How to Gently Tell Your S.O. You Need Some Alone Time

Being in a relationship is, like, cool and all, but what if you're starting to feel a little suffocated by your S.O.?

It's not that your feelings have changed or that you're angry with them, it's just that you really want to buy a pint of ice cream, sit in your sweatpants and happily binge-watch old episodes of The Vampire Diaries without having to worry if they're entertained or not. That's a very specific example, but you get the point—sometimes you just want to be alone.

The problem is, how do you explain to your S.O. that your desire for a little peace and quiet doesn't reflect on who they are or how healthy your relationship is? We might be able to help.

Keep scrolling for our best tips on how to gently tell your S.O. you need some alone time.

Be Direct

Dropping hints and avoiding hangouts might seem like the best way to get your alone time without having to hurt your partner's feelings, but it's actually bound to be more painful in the long run. Dancing around the situation will come across as passive aggressive and dodgy, which will surely send your partner into an emotional tailspin while they try to figure out what they did wrong. The direct approach is always the way to go, as it allows you to have full control of the situation. You can state exactly what you want and why you want it, instead of leaving your actions up to your S.O.'s interpretation. It eliminates unnecessary worry, and it will probably be much more effective in actually getting the alone time you crave.

Chilling Adventures of Sabrina: Sabrina Spellman and Harvey Kinkle walking together

(Chilling Adventures of Sabrina via Netflix)


Explain Fully

Being direct in asking for time alone won't be effective unless you also explain your feelings. Tell your partner why you need some space and solitude. Some people are introverts who desperately need alone time to recharge their batteries. Other people just want some space to focus on their hobbies and explore their own interests. Whatever your reasoning might be, tell your S.O. If they really care about you, they'll be able to understand, and it will curb a lot of unnecessary worry on their end.


Watch Your Words

Asking for time alone in a relationship can easily be misconstrued as prepping your partner for a breakup, especially if you don't use the right language. Phrases like "I need some space," "I think we've been spending too much together" or "I need to take a step back" all imply that you're unhappy with the relationship, rather than hitting on what's really wrong—that you just need some time alone. Be sure to steer clear of those trigger words, and instead try to focus on yourself and what you gain out of solitude, instead of talking specifically about your relationship. It switches the conversation from relationship needs to personal needs, which is what you really want to be focusing on, anyway.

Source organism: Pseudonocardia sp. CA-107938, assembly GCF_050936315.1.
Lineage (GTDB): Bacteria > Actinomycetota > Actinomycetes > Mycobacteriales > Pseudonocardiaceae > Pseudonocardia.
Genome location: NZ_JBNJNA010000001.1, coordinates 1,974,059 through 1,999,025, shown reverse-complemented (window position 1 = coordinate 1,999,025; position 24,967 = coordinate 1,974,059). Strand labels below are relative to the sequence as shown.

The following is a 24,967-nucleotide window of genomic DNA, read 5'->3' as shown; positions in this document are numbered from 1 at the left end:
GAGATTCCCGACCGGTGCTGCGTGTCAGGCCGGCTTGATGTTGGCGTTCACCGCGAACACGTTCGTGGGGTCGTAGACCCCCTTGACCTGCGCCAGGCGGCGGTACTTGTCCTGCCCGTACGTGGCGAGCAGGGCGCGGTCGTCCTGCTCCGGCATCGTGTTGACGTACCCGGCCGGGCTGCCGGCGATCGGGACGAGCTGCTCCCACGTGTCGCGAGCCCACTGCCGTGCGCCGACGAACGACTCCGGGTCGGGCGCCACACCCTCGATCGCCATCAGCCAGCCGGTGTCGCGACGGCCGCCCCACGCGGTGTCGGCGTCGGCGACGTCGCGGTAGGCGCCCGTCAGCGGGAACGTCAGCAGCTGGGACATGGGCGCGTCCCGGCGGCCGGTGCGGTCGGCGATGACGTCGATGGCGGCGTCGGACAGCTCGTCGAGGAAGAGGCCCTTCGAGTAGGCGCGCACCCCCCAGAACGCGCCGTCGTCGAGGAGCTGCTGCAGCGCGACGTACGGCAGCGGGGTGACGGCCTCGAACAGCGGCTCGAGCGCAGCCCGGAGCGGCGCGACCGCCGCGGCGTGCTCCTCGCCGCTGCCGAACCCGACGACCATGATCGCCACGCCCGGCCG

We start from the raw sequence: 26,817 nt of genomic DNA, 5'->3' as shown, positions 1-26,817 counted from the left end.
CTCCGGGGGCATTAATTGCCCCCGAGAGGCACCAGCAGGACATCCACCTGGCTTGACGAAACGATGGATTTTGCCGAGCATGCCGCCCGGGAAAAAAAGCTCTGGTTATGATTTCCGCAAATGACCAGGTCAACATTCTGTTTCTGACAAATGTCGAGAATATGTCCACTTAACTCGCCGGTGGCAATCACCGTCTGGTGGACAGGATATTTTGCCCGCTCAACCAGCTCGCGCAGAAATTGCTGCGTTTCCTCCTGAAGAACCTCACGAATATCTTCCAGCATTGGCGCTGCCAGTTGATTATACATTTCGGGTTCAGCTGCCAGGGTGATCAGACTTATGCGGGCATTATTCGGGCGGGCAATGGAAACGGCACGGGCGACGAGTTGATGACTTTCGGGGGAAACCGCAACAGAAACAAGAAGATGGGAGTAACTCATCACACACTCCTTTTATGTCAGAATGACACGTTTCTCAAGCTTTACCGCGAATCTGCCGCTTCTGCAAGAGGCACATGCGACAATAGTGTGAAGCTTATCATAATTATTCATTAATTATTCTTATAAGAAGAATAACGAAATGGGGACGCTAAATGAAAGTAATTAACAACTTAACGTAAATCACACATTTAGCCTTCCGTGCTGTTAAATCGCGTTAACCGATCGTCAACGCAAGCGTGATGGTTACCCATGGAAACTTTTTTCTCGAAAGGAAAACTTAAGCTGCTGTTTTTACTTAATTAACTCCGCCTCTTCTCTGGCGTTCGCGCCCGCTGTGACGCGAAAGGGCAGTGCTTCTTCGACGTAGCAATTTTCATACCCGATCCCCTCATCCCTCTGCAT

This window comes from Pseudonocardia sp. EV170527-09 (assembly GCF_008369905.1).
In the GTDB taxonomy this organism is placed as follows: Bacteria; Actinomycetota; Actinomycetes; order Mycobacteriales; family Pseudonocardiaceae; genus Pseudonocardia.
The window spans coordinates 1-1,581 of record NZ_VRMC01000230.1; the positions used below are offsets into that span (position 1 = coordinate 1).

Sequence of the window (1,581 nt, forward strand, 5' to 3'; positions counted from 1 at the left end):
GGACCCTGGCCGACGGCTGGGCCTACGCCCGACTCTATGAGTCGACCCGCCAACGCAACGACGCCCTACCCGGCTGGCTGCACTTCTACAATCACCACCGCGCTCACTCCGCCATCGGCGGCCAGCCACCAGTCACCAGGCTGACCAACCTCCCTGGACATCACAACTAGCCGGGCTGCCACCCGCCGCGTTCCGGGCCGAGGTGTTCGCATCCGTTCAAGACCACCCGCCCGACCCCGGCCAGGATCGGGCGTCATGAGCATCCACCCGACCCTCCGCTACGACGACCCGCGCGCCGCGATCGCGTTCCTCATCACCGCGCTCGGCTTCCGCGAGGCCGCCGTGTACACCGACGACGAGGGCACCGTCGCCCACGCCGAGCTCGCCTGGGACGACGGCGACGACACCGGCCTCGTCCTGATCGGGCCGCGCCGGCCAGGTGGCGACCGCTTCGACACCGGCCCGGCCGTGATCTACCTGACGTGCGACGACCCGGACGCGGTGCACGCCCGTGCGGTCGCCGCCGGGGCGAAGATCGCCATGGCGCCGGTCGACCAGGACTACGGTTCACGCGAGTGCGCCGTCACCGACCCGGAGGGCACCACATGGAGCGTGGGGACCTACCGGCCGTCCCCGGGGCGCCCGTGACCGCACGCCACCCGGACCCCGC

Lara Jean and Peter laying on the floor in her room in To All the Boys I've Loved Before

(To All the Boys I've Loved Before via Netflix)


Be Open to Compromise

Even though you've realized that you need space within your relationship, you shouldn't demand alone time without considering your partner's feelings. If they don't value solitude the same way you do, they're going to feel nervous and worried about your request, so you have to be open to compromise. Maybe you'd prefer to take an entire Saturday for yourself, but your S.O. really values the time you spend together on the weekends. Therefore, in the spirit of cooperation, you could plan to take most of the day for yourself and meet up with them for a fun activity in the evening.

Finding a way to meet in the middle of two opposing sides is crucial for the health of any relationship, so try to think of your latest request as just one more instance where you and your partner can work together to find a solution that meets both your needs.


Find the Balance

Asking for alone time isn't the end of the struggle—you still have to find the right balance between spending time with your partner and spending time by yourself. If your alone time starts to outweigh the time you spend with your S.O., you've probably slipped too far into the other end of the spectrum. There's no perfect measurement that decides how much time you should be taking for yourself, but try to remember that engaging with your partner is still incredibly important. You need to spend time together to expand and strengthen your relationship, so don't let your solitude interfere with the health of your romance.

Riverdale: Jughead and Betty prepare to go to school dance in the rain

(Riverdale via The CW)


Make Up for It

Relationships are all about give and take. If your partner is going to give you the space you desperately need, you should try to give them something in return. Take a whole day to lounge by yourself, but plan a cute date for you and your partner that night. Ignore their messages for a few hours, but tell them how much they mean to you when your self-care is over. Not only will these little actions help reassure your partner that your romance is still going strong, they're also a good way to work a little selflessness into your relationship and show that you can give just as much as you take.


Looking for more dating advice? Click HERE For five subtle signs the honeymoon phase of your relationship is coming to an end.